The NDP tries to catch up with the #MeToo era
Changing the policy is easy. Changing the culture could be harder.
The federal NDP released a draft of its new harassment policy to party members at its policy convention on Friday, not long after the eruption of harassment allegations within its own ranks.
But for the NDP — as for all political parties — coming up with the right process is only half the job. To make the process stick, the party has to effect real, lasting cultural change.
And it's the nature of party politics itself that might make that change hard to bring about.
The NDP's federal council actually began reviewing the party's anti-harassment policy several months ago, before the allegations against former MP Peter Stoffer and current MP Erin Weir emerged. So it was likely going to be on the convention agenda regardless.
"It just kind of happens that it's a very topical issue," party pesident Marit Stiles said in an interview this week.
Speaking from the convention stage on Friday, Stiles publicly acknowledged "our collective failure as a party and as a society" to properly address the concerns of women. Some women in the party, she said, have been "embarrassed, demeaned and violated."
"Let me say on behalf of all of us in our party, we are sorry," Stiles said. "You were failed and we apologize."
A new policy and a new statement of principles
The NDP's current harassment policy runs to a single page and deals only with party conventions. The new draft policy is eight pages long and would cover all party volunteers, staff and members and all party-related activities.
It's accompanied by an "equity statement," detailing the party's commitment to a "respectful, safe and inclusive" environment. The statement is to be read aloud at the start of all meetings of New Democrats.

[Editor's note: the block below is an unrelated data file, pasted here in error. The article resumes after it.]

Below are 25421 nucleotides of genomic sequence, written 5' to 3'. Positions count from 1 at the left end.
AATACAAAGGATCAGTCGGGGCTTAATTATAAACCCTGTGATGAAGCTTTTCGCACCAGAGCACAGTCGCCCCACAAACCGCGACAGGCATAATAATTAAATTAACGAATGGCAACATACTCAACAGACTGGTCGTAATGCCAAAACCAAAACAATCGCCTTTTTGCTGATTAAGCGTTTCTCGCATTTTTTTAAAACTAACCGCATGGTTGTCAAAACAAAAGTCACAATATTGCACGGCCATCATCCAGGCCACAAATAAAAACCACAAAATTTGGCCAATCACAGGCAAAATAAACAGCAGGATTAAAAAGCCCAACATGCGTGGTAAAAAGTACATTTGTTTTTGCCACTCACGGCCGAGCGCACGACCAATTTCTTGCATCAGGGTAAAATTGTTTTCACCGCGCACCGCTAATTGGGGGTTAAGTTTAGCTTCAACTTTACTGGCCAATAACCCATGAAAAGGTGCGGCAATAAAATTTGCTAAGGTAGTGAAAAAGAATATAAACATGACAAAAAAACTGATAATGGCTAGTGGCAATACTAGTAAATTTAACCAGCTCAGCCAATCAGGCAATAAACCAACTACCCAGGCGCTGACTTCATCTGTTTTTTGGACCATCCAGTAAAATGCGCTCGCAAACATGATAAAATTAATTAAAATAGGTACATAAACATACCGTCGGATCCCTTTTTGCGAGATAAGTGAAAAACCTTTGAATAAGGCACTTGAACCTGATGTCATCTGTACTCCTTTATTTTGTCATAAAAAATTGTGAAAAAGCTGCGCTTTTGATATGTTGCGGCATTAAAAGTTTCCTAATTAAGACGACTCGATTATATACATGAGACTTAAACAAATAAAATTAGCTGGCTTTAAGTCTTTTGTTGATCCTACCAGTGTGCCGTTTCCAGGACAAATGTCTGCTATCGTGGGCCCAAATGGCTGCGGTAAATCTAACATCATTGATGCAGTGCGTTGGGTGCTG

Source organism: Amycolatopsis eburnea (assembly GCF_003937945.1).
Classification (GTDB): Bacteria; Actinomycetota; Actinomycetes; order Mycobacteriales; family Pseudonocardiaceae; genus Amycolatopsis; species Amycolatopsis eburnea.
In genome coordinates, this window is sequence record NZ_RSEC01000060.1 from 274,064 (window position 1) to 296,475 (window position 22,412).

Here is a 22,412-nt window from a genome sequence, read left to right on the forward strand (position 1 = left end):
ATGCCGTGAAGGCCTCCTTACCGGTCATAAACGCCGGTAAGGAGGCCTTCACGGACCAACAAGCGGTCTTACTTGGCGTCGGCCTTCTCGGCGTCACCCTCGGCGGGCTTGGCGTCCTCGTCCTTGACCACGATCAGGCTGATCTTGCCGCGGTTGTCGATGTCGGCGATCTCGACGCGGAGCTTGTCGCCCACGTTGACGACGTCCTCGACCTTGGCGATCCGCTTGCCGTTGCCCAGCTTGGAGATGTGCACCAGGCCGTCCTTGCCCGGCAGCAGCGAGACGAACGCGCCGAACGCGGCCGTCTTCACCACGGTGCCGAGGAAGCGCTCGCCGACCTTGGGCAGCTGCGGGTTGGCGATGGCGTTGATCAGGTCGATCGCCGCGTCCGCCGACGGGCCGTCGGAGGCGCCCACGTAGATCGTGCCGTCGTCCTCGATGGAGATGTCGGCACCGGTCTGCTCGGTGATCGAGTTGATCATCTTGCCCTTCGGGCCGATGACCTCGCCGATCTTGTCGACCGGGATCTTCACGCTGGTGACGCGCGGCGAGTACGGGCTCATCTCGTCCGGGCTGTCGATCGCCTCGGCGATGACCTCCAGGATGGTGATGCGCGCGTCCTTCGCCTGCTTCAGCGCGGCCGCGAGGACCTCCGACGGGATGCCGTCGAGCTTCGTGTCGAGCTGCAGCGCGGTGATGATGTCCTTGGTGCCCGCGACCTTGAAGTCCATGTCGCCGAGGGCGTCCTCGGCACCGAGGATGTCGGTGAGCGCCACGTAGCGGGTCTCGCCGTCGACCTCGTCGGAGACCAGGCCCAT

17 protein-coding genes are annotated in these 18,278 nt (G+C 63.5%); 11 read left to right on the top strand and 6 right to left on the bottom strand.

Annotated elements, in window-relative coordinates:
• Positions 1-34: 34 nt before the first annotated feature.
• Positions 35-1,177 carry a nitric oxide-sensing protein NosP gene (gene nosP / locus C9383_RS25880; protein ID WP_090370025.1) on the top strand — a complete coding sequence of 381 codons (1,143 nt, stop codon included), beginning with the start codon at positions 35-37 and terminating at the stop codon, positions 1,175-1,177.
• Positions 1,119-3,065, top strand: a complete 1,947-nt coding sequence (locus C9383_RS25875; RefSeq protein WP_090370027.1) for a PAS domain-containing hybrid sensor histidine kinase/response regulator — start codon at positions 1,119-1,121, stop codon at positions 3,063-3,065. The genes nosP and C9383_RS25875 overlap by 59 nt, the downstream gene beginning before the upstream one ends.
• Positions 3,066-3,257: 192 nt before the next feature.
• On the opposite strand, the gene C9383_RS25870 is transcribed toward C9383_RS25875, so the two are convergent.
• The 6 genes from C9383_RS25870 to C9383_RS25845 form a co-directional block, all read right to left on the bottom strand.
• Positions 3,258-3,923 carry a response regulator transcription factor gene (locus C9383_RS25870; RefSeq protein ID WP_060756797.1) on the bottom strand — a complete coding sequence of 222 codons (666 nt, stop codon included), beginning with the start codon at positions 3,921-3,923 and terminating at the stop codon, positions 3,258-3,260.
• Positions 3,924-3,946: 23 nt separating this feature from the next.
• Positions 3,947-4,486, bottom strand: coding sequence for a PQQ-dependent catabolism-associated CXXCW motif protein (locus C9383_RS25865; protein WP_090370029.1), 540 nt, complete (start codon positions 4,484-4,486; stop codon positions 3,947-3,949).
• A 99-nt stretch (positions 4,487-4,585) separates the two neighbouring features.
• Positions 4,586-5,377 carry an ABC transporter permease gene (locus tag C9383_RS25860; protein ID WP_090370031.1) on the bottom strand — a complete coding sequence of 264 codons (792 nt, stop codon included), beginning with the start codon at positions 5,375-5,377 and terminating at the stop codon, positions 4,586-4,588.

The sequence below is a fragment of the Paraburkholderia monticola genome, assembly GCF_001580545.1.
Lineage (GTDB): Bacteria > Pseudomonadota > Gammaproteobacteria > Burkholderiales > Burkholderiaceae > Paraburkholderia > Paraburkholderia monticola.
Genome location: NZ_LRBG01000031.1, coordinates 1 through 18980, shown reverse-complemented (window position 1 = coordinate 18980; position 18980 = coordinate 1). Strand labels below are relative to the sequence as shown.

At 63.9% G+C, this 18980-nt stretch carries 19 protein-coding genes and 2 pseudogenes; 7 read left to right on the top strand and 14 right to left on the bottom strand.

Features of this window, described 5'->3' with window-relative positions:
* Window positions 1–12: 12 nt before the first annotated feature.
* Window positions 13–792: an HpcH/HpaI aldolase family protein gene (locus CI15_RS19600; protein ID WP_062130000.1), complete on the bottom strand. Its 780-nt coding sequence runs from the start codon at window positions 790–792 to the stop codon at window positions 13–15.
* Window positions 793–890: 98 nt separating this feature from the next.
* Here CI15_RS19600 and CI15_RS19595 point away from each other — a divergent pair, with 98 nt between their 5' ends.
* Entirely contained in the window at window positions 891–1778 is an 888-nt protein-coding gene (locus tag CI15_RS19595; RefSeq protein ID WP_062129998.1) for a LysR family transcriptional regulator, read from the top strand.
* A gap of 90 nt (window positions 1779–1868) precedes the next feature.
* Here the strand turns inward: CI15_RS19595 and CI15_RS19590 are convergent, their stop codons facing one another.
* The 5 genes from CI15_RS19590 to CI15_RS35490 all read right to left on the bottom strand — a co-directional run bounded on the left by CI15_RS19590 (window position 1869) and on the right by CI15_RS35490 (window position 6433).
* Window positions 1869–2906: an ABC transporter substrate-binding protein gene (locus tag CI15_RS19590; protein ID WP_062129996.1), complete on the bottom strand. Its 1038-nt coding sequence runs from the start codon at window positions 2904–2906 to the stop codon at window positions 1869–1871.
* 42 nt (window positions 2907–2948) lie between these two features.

"I think what we've realized in the last month or so is that not only is this an opportunity to seek input," Stiles said, "but it's also an opportunity to share with our members our very strong statement about what we consider acceptable and unacceptable, and where we want to head as a party, and how we have to change political culture generally."
Stoffer, now accused of inappropriately touching and speaking to women working on and around Parliament Hill, will not be present at the convention this weekend in Ottawa. But those allegations, and suggestions that the party did not appropriately respond to concerns about Stoffer's behaviour, are certain to hang over all the discussions about harassment and equity.
Weir, the NDP MP for Regina-Lewvan, is still suspended from his caucus duties pending an investigation into non-specific allegations levelled against him by fellow NDP MP Christine Moore. Meanwhile, the Manitoba wing of the party is investigating allegations against a former cabinet minister.
In addition to the new policy and equity statement, anti-harassment training will be offered at the NDP convention on Saturday and a resolution on harassment might come to the floor for debate and a vote on Sunday.
'A lot of education needs to happen'
That the NDP, a party that has loudly championed equity and equality, now has to confront cases of misconduct within its own ranks only shows how the problem has become endemic in Canadian politics.
"There's a lot of education that needs to happen, and no one is immune from that, regardless of how progressive they may be on some issues," says Amy Kishek, a former aide to an NDP MP, now a labour lawyer.
Beyond this weekend's proposals, Kishek points to other steps that would contribute to change. MPs, she notes, should be trained to manage offices and staff and people need to be trained to recognize misconduct. Men within parties need to take responsibility for dealing with the problem of harassment. And parties need to prioritize early intervention to correct inappropriate behaviour.
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Some of those changes are structural in nature, while others are cultural. And it's the cultural changes, says Kishek, that could come into conflict with the character of politics as a team sport.
"Having a strong reporting structure can't hurt the situation, but it's the nature of partisanship on the Hill that makes it difficult for people to come forward and want to expose themselves or challenge any elected member or a colleague in a more senior position in the party," she says.
"Partisanship has that silencing effect on many people in the party, and not just with sexual harassment, but with other forms of workplace harassment."
Overcoming that might be difficult. But emphasizing the problem and publicly committing to do better is certainly somewhere to start.
"I am encouraged by the tone the party has set at [the] convention. The language in the opening remarks was strong and unequivocal and rightly rooted in supporting survivors and marginalized voices," Kishek says. "I hope whatever process follows is similarly effective and cogent."